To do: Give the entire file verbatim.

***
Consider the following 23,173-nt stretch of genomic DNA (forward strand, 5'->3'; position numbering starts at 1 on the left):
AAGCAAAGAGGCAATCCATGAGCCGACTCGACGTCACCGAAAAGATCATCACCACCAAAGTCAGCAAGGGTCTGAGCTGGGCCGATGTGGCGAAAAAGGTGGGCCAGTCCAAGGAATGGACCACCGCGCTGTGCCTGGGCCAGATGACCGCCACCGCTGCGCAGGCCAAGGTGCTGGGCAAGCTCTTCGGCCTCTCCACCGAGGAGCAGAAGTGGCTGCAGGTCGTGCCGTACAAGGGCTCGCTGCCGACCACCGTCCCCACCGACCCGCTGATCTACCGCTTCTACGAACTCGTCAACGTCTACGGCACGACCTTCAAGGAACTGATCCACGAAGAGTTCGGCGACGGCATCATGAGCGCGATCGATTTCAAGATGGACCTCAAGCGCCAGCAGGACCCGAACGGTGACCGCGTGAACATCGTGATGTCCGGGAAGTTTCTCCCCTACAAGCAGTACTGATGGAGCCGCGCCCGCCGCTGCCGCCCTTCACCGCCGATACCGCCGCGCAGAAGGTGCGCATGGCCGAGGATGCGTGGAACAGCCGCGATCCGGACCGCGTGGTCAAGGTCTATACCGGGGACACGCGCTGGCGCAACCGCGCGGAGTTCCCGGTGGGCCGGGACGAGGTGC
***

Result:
Consider the following 23,173-nt stretch of genomic DNA (forward strand, 5'->3'; position numbering starts at 1 on the left):
AAGCAAAGAGGCAATCCATGAGCCGACTCGACGTCACCGAAAAGATCATCACCACCAAAGTCAGCAAGGGTCTGAGCTGGGCCGATGTGGCGAAAAAGGTGGGCCAGTCCAAGGAATGGACCACCGCGCTGTGCCTGGGCCAGATGACCGCCACCGCTGCGCAGGCCAAGGTGCTGGGCAAGCTCTTCGGCCTCTCCACCGAGGAGCAGAAGTGGCTGCAGGTCGTGCCGTACAAGGGCTCGCTGCCGACCACCGTCCCCACCGACCCGCTGATCTACCGCTTCTACGAACTCGTCAACGTCTACGGCACGACCTTCAAGGAACTGATCCACGAAGAGTTCGGCGACGGCATCATGAGCGCGATCGATTTCAAGATGGACCTCAAGCGCCAGCAGGACCCGAACGGTGACCGCGTGAACATCGTGATGTCCGGGAAGTTTCTCCCCTACAAGCAGTACTGATGGAGCCGCGCCCGCCGCTGCCGCCCTTCACCGCCGATACCGCCGCGCAGAAGGTGCGCATGGCCGAGGATGCGTGGAACAGCCGCGATCCGGACCGCGTGGTCAAGGTCTATACCGGGGACACGCGCTGGCGCAACCGCGCGGAGTTCCCGGTGGGCCGGGACGAGGTGC